16 haiku/tanka/haibun for £19.80
17 haiku/tanka/haibun for £20.90
18 haiku/tanka/haibun for £22
19 haiku/tanka/haibun for £23.10
20 haiku/tanka/haibun for £24.20
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5. No current trustee of the British Haiku Society or any of the current judges is eligible to enter.
6. Adjudication process:
BHS will appoint two judges for haiku, two for tanka and one for haibun. Each judge sees all entries submitted in the category assigned to him/her, and without consulting, makes his/her independent choice of best haiku, tanka or haibun – and also chooses one runner-up and up to 3 ‘honourable mentions’. Their choices will be final and no correspondence can be entered into about the results. It is possible for an entrant to win more than one prize.
The Judges for the 2018 British Haiku Society Awards are:
Haiku – Claire Everett and Scott Mason Tanka – Debbie Strange and Linda Jeannette Ward Haibun – David Bingham
For haiku, prizes of £125 will be awarded to each of the two best and £50 to each of two runners-up.
For tanka, prizes of £125 will be awarded to each of the two best and £50 to each of two runners-up.
For haibun, prize of £125 will be awarded to one winner and £50 to one runner-up.
8. Publication of results:
As soon as results are known and the winners are notified, the results will be published on the BHS website at www.britishhaikusociety.org.uk. All haiku, tanka and haibun selected for awards, along with the judges’ reports, will be published in the May 2019 issue of the BHS journal, Blithe Spirit. All winners, runners-up and ‘honourable mentions’ will receive BHS Awards certificates.
9. For early notification of results, please provide a valid e-mail.
10. Copyright reverts to authors after publication in the BHS journal, Blithe Spirit, but entry for any category signifies agreement to your work being published digitally by the BHS or copied for archival purposes (for example, by the British Library or the Poetry Library, London).
I was very kindly invited by The British Haiku Society to attend the opening evening event at Wagamama, a Japanese influenced restaurant in Liverpool. As soon as I entered Wagamama I knew I had entered an oasis of calm and tranquility with a distinct Zen like quality of flow. I felt immediately that haiku had a home here.
The restaurant was soon filled with people eager to taste the Japanese inspired food and at the same time experience for themselves the concept of haiku and how integrated it is into Japanese culture. The guests were given a selection of Haiku Cubes which act as a medium of inspiration in creating their own unique poem. Alongside this was cherry blossom paper with 2 examples of haiku written by one of Japan’s most prolific Haiku Master’s Matsuo Basho. Together with 2 haiku written in the 21st century. It made for some great inspiration and anticipation at the chance to create live haiku on the night.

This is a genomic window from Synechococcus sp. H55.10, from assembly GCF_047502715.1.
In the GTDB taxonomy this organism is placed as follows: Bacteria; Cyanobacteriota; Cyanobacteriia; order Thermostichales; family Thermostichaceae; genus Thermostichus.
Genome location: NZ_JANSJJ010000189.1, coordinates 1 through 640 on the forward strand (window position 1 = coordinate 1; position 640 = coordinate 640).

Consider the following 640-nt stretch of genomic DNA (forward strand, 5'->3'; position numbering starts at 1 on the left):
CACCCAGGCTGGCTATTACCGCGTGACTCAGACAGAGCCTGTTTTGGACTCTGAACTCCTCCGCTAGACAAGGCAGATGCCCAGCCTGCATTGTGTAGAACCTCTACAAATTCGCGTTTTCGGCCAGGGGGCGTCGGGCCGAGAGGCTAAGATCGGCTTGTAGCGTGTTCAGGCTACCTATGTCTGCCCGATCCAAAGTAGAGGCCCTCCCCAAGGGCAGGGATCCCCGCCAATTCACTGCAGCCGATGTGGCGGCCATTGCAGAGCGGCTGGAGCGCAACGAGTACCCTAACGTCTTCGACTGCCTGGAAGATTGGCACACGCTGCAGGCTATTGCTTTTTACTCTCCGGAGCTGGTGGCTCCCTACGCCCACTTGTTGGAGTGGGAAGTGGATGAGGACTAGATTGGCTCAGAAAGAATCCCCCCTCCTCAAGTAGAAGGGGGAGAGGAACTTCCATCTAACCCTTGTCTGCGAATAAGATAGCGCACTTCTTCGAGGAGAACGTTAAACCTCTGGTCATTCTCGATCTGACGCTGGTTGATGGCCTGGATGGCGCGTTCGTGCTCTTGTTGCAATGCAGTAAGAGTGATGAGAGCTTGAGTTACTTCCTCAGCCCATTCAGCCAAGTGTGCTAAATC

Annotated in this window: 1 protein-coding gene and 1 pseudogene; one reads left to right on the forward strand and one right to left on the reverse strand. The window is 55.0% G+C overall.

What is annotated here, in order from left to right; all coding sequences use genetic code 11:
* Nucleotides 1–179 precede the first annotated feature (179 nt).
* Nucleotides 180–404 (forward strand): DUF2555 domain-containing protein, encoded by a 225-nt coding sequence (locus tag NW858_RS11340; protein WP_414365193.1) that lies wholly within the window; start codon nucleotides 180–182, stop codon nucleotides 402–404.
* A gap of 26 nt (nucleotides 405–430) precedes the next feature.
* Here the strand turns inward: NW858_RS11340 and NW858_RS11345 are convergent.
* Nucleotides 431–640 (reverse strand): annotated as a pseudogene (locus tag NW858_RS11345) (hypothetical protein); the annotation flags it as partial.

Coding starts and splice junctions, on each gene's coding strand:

This was followed by my talk about haiku – it’s origins, form and influence in society back in the 17th century and in the 21st century. And also a little bit about Basho and how integral he was to both the expansion and awareness of haiku in the Japanese culture. The guests were then presented with the most delicious food which I can only describe as nothing less than works of Art! And the Head Chef visited each table and gave a talk on the food, it’s flavours alongside its Japanese influence.
In-between Mains and Deserts every one got busy writing Haiku! And I have to say the Haiku produced was of such a high standard, some of which were a strict 17 syllabic count which was very impressive.
There was a chosen winner and a prize of a haiku collection book was given.
It was wonderful to see how a form of poetry from many centuries ago had traveled from Japan to Liverpool into the 21st Century and maintained its ability to reconnect “Self with self” and connect people to each other. It restored my faith in the power and ability of words to heal the world haiku by haiku.
BHS SPRING GATHERING, SATURDAY 19 MAY 2018 11 AM – 5 PM
KENSINGTON CENTRAL LIBRARY, 12 PHILLIMORE WALK, KENSINGTON
This year the BHS Spring Gathering took place in the Meeting Room at the Kensington Central Library. There were four main parts to the day:
(1) Spring Gathering Haiku
In the morning session led by Debbi Antebi, participants wrote haiku on the theme of ‘spring gathering’. There were many different perspectives and approaches to the same theme, as will be seen from the examples below.
its wits and me –
— Alan Summers
around the old oak
a mass of daffs
— Andrew Shimield
i scribble something
& cross it out
— Caroline Skanne
the sound of bicycle tyres
down lanes in spring
with my many selves
— Colin Blundell
the squirrel always first
at the bird feeder
— David Bingham
spring gathering my strength for a haiku
— David Jacobs
the scent of wisteria
at my doorstep
— Debbi Antebi
finding fellowship & fun
— Di Davy
my muse didn’t visit
the park today
— Frank Williams